The song goes between those two main feelings, before combining the huge and heavy Doom riffs with the layered vocals from the Post Metal sections, in a way that feels very satisfying. Next comes the albums centrepiece (ok it’s the second song, so it’s not really in the centre, but this is the centrepiece nonetheless). Jurassic | Cretaceous is a huge, sprawling thirteen and a half minute monster of a track. It is mainly powerful Progressive Metal mixed in with tauter and more controlled sections, that then go back to the more expansive Progressive sections. In the middle of the song there is a protracted Post Rock section with lots of clean guitars, that then slowly builds back to the huge Progressive Metal style from the beginning of the track. Next we get the track Palaeocene, which is mainly Progressive Metal that is mid-paced and driving, there is a soft Post Rock section before heading back into aggressive doom territory. Eocene is Post Rock all the way through. The guitars are mainly clean (there is a distorted guitar in the second half, but it’s fairly low in the mix, so the feel is clean electric guitar), and it reminds me a little The Police. 

Oligocene is a soft, brooding Post Rock instrumental. Miocene | Pliocene begins with Post Rock clean guitars, coupled with harsh vocals, this then morphs into Progressive Metal with clean vocals. These two feelings are juxtaposed for about 4 minutes. Pleistocene opens with a minimal driving Prog Rock that sounds a little bit like Muse, before the track gets bigger, with strings being added to the heavy riffing, giving the song a huge amount of depth. The song ends with some properly extreme Progressive Metal which is full of Blast-beats. The album ends with Holocene, which is atmospheric Post Rock with an eastern feeling that again has strings on it, and feels lush and beautiful, and is a very satisfying way to end the album. Phanerozoic II: Mesozoic I Cenozoic is a fantastic piece of Progressive Metal. The album feels expansive and huge, whilst at the same time having some beautifully soft and minimal moments. The band are clearly masters of balance and equipoise. Nothing feels out of place, or jarring; the heavy moments are balanced by soft and beautiful, expansive with introverted, extreme with mild. It all fits together perfectly. This is an album that has been made by people who really know what they are doing, they are masters of their craft, and that comes over in every second of this album. 9/10

Brother Firetribe: Feel The Burn (Odyssey Music) [Rich Oliver] 

Finnish melodic rockers Brother Firetribe are back with album number five Feel The Burn which sees the band at their consistent high level with another great album chock full of AOR anthems. Since previous album Sunbound in 2017, guitarist Emppu Vuorinen has departed the band with his duties with Nightwish meaning he sadly no longer has the time to dedicate to Brother Firetribe so joining the band for Feel The Burn is guitarist Roope Riihijärvi who certainly proves himself with a fantastic performance and some beautifully slick guitar solos. Brother Firetribe have always excelled in writing catchy and feel good anthems and they have definitely not lost their touch. 

Feel The Burn is chock full of them from punchy opener I Salute You, the dramatic and synth heavy Bring On The Rain, the appallingly catchy Chariots Of Fire (it will get stuck in your head for days) and the hugely anthemic Rock In The City. The band put in fantastic performances with the keyboard work from Tomppa Nikulainen being exceptional and shifting from retro 80’s style synths to a more contemporary trancy style whilst the vocals from Pekka Heino are as good as ever being dramatic yet restrained and never overblown. Feel The Burn is another fine album in the Brother Firetribe discography.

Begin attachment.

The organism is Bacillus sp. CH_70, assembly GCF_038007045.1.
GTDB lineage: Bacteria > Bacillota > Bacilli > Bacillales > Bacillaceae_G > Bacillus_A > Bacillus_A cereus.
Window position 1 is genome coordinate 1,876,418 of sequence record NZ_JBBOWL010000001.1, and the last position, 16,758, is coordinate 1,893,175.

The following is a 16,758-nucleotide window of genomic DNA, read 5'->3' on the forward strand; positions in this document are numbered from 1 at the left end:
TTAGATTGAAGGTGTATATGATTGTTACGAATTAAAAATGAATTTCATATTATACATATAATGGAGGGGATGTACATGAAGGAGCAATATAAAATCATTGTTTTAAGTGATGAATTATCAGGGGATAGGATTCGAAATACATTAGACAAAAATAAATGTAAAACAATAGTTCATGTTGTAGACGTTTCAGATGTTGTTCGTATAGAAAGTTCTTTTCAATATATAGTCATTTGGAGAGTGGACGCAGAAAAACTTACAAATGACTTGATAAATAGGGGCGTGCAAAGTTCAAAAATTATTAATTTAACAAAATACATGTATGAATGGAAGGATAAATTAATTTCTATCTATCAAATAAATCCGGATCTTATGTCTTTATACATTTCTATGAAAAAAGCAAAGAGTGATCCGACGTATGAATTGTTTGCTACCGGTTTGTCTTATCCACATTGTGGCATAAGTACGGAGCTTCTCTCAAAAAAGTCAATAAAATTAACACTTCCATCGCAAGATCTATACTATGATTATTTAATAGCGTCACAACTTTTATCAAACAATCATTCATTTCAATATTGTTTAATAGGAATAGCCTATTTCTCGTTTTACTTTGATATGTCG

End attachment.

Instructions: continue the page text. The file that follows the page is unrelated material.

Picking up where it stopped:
It isn’t as immediately catchy as previous album Sunbound but this album will definitely worm its way into your subconscious after multiple listens. Brother Firetribe are yet to have a misstep and Feel The Burn is a great AOR album full of slick and melodic anthems which the band are known for. 8/10

Typhus: Mass Produced Perfection (Punishment 18 Records) [Paul Hutchings]

In a year of wave after wave of quality thrash metal it’s tough to even get noticed. When it’s your debut release this becomes a massive challenge so it’s pleasing to listen to Mass Produced Perfection, the first long player by Athenian thrashers Typhus and give it a massive thumbs up. Typhus formed out of their former band Nuclear Terror who were operational from 2009 – 2019. Three of the four members of Nuclear Terror are now part of Typhus, namely singer and bassist Kostas Korg, guitarist Kostas Foukarakis and drummer Dimitris Ginis. New boy Socrates Alexiou adds additional guitars on an album that makes no secret of its influences. 

From the opening bars of first single Serpents Of An Aberrant Reality to the closing thrasher Faith Machinery, Typhus have crafted an extremely solid debut. Sure, they are not reinventing the wheel but there is plenty here to excite your average thrash metal fan. Duelling guitars, massive racing riffing, pulsating drums and frenetic vocals, Typhus soak up all of the Bay Area sounds, merge in a bit of the Germanic behemoths, especially Kreator and then include hints of some of the UK and scene as well. Mass Produced Perfection is well produced, well composed, and solidly performed. In fact, there is little I didn’t like on this release. Keeping things tight but still retaining the ferocity of their peers and influences, Typhus can be summed up in that final song Faith Machinery which is a stunning closing track. The market is most definitely saturated, but Typhus have given themselves opportunity to climb above the cesspool of also rans. 8/10